I stayed down petting her and looking her over. She sat there looking like she enjoyed me scratching behind her ears; her eyes were half closed and she looked like she was smiling, with her mouth slightly open, panting slowly. “You’re a good girl, aren’t you,” I whispered at her.
A soft knock at the back door caused us both to look over. An older man wearing a white doctor’s smock and carrying a file entered. He first looked at the dog for a few seconds and then turned to me and held out his hand. “Hi, I’m Doctor Taylor.”
I stood up and shook his hand. “Marty.”
“And this is Miss No Name?” He dropped the file on the table and sat cross-legged on the floor in front of her, with his hands in his lap. Dr. Taylor looked like he was in his fifties with thinning hair touched with gray. He wore old fashioned wire rim bifocals with an obvious line in the middle of the lens. He didn’t look like he was in great shape, but he didn’t look overweight either.
They both sat there looking at each other for maybe a half a minute or so. I could tell Dr. Taylor was looking her over, getting a feel for her, just as she was doing to him. He held his hand out to her to sniff and started talking to her in a low, calm voice.
“How are you missy? You’re a good looking girl. Your eyes are bright, attentive. Nice coat. Are you going to let me examine you?”
“Do you want her up on the table?” I pointed at the steel examination table in the middle of the room.
“No, I’m okay down here if she is.” He shifted onto his knees and reached out a hand to stroke her head. She let him.
I crouched beside her again. “It’s okay, he’s just going to look you over,” I told her, though she didn’t seem to need the reassurance.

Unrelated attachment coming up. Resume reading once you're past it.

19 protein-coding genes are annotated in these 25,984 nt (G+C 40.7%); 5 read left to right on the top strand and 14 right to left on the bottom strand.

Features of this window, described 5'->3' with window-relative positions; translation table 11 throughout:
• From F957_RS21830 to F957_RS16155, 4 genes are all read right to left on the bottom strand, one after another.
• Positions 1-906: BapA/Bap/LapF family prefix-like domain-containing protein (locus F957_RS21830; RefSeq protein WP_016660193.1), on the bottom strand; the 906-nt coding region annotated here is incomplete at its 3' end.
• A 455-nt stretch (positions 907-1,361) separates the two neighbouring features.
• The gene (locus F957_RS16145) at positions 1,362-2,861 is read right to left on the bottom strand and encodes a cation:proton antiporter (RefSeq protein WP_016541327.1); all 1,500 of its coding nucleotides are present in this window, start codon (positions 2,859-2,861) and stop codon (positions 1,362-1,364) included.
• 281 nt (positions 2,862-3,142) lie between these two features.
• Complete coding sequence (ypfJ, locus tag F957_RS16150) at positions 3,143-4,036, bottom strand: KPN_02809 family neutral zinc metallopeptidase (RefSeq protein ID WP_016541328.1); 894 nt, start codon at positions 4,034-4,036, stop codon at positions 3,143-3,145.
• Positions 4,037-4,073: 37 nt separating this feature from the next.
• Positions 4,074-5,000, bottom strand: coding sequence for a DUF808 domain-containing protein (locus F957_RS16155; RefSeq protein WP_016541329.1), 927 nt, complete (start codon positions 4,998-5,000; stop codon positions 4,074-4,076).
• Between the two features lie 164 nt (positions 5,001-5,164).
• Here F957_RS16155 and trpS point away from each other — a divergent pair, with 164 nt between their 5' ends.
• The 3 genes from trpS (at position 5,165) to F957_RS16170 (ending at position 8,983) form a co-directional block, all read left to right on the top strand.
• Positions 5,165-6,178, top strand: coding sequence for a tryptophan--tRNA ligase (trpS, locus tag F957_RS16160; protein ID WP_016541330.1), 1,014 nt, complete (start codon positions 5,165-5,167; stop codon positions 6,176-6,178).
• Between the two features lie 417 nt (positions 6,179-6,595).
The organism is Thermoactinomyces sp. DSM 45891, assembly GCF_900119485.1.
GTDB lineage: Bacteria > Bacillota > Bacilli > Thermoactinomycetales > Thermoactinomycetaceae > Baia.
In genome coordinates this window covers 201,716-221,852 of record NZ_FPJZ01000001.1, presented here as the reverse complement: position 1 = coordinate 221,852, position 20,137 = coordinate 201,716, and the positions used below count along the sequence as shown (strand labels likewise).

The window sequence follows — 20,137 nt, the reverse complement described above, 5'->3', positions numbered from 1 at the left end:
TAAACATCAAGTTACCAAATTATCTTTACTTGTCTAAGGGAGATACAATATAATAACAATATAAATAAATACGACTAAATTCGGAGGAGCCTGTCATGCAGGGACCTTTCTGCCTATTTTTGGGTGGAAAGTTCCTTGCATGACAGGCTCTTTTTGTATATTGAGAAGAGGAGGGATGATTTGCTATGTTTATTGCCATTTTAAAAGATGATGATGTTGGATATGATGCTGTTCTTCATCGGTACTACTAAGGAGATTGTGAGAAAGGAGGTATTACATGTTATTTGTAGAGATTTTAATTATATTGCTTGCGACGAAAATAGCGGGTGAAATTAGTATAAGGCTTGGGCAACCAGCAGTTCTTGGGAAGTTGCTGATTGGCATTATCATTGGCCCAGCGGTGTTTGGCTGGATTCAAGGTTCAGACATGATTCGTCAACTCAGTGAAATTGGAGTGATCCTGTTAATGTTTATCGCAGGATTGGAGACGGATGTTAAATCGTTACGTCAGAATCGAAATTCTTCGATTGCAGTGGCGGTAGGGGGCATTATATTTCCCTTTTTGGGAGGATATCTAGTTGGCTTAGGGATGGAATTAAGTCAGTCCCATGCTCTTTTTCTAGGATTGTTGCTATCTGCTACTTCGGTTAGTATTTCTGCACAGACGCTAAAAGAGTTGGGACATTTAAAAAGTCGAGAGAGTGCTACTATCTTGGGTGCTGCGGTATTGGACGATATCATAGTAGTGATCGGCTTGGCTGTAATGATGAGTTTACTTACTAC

Dr. Taylor ran his hands along the sides of her head, behind her ears and down her neck, then back up under her throat and down her chest. “Okay missy, can we stand you up so I can get to your underside?” He put a hand under her tummy and nudged upwards just a bit. She stood right up. I still held the nylon leash and it hung loose around her neck, she wasn’t trying to go anywhere.
When his hands came back up to her neck he felt her collar and noticed the tag. He took hold of it, read it and said, “Oh…”
How am I going to explain that tag? Then I flashed a quick worried thought that maybe he’d read the ‘I AM YOURS” and want her for his own.
“Well,” he said, “this is interesting.”
“Yeah, um, I…”
“This tag has her shot records on it,” he said.
“It does? Wow, I didn’t see that.” I guess I hadn’t even looked at the other side of the tag.
“She had her rabies and her other vaccinations about a month ago. She’s all set; she doesn’t need any more shots.” He flipped the tag around and glanced at the other side and didn’t say anything. He picked his stethoscope up from around his neck, stuck the earpieces in his ears and said to her, “missy, let’s see what you sound like inside.”
He held the chest piece out so she could see it and sniff it. She gave it a quick sniff and turned to me, giving me what I took for a bored look. The doc proceeded to listen to her key spots and announced that all sounded good. He reached up and grabbed an ear scope and checked her ears.
“All right missy, let’s check your teeth.” He moved with care now, with a light touch, he put his hands on her muzzle, lifted her lips, and examined her teeth. A gentle finger pushed between her teeth opened her jaws so he could look inside. She put up with all of the indignities, showing a quiet demeanor.
“Do you know how old she is?” he asked me.
“No, I’m not sure. I really didn’t get any info about her. The guy just wanted to get rid of her.” The more I said it, the better it sounded, or so I thought.
His face squinched up, “Who could possibly want to get rid of this dog? She’s beautiful, has a great temperament, healthy, and from the looks of her gums and teeth, I would say she’s about a year old.”
Dr. Taylor finished up the exam and brought us back out to the front of the office where Suzanne waited for us. The doc made some scribbles in our file, handed it to Suzanne and bade us a good evening.
Suzanne glanced at the file. “Everything looks good; Doc thinks she’s in great shape. I’ll get your bill up in just a minute.”
I looked at the wall with the pet accessories. “I’m going to need a leash I guess.” Then I noticed the sign, ‘Pet-aphernalia’. “Cute sign,” I said pointing at it.